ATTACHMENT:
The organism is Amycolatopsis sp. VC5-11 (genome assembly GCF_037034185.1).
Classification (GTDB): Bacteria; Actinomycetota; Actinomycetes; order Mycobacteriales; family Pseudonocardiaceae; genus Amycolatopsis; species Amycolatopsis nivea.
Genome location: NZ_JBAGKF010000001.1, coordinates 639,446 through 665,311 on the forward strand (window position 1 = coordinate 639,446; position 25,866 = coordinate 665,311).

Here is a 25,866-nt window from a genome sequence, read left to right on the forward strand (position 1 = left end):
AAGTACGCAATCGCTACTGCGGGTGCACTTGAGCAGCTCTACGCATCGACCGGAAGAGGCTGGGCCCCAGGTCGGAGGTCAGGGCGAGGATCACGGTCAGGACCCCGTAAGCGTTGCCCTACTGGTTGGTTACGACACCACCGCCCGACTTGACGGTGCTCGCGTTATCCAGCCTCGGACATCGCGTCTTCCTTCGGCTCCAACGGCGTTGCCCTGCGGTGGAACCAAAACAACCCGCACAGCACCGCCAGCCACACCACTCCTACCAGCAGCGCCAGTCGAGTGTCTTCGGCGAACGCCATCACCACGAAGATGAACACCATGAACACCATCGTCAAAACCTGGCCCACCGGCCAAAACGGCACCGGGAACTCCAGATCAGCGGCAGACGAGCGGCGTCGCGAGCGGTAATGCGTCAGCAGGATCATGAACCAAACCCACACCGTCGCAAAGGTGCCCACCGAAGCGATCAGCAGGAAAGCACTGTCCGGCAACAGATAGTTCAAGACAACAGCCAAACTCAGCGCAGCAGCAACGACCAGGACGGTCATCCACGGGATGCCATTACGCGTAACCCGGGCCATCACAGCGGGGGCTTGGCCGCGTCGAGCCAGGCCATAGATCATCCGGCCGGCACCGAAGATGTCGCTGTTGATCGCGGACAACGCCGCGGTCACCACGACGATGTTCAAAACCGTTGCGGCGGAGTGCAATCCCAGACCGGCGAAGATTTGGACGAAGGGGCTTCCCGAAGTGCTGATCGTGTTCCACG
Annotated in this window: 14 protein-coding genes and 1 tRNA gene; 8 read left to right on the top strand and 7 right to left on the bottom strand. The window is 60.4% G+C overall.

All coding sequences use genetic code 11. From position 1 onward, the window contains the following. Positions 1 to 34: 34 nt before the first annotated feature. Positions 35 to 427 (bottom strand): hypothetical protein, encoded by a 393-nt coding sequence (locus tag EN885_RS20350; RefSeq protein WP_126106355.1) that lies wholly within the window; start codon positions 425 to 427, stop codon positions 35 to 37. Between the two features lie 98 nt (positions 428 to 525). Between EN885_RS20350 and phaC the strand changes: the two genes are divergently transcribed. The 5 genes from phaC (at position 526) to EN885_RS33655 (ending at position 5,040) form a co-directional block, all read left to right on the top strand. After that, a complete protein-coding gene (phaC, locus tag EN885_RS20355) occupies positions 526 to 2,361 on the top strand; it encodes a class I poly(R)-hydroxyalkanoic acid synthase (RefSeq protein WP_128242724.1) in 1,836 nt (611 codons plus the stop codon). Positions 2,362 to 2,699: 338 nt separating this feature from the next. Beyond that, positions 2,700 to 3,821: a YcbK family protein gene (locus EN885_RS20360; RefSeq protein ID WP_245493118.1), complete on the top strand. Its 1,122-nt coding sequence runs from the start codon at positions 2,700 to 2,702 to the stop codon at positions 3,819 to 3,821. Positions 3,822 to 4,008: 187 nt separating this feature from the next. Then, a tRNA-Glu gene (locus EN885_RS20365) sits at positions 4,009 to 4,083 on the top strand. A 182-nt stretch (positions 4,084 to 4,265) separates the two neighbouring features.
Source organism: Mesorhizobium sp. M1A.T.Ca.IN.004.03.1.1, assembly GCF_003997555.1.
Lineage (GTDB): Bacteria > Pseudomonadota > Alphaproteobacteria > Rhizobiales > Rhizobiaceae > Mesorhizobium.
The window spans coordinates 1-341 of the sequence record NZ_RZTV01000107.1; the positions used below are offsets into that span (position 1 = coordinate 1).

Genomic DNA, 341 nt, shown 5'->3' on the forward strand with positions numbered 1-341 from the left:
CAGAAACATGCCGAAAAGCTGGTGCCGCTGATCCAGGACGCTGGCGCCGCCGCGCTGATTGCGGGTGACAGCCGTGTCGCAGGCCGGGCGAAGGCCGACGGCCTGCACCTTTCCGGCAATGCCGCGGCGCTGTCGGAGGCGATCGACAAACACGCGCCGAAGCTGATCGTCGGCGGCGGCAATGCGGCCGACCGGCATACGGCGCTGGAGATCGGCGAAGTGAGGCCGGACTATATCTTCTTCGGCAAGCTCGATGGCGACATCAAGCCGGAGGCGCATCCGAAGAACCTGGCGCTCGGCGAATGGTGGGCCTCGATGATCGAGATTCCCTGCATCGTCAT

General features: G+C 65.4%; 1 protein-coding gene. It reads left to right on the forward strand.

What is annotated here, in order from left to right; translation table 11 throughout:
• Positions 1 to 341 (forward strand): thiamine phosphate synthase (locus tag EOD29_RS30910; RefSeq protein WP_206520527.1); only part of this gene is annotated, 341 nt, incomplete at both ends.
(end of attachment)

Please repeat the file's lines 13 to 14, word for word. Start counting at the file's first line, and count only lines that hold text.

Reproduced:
General features: G+C 65.4%; 1 protein-coding gene. It reads left to right on the forward strand.

What is annotated here, in order from left to right; translation table 11 throughout: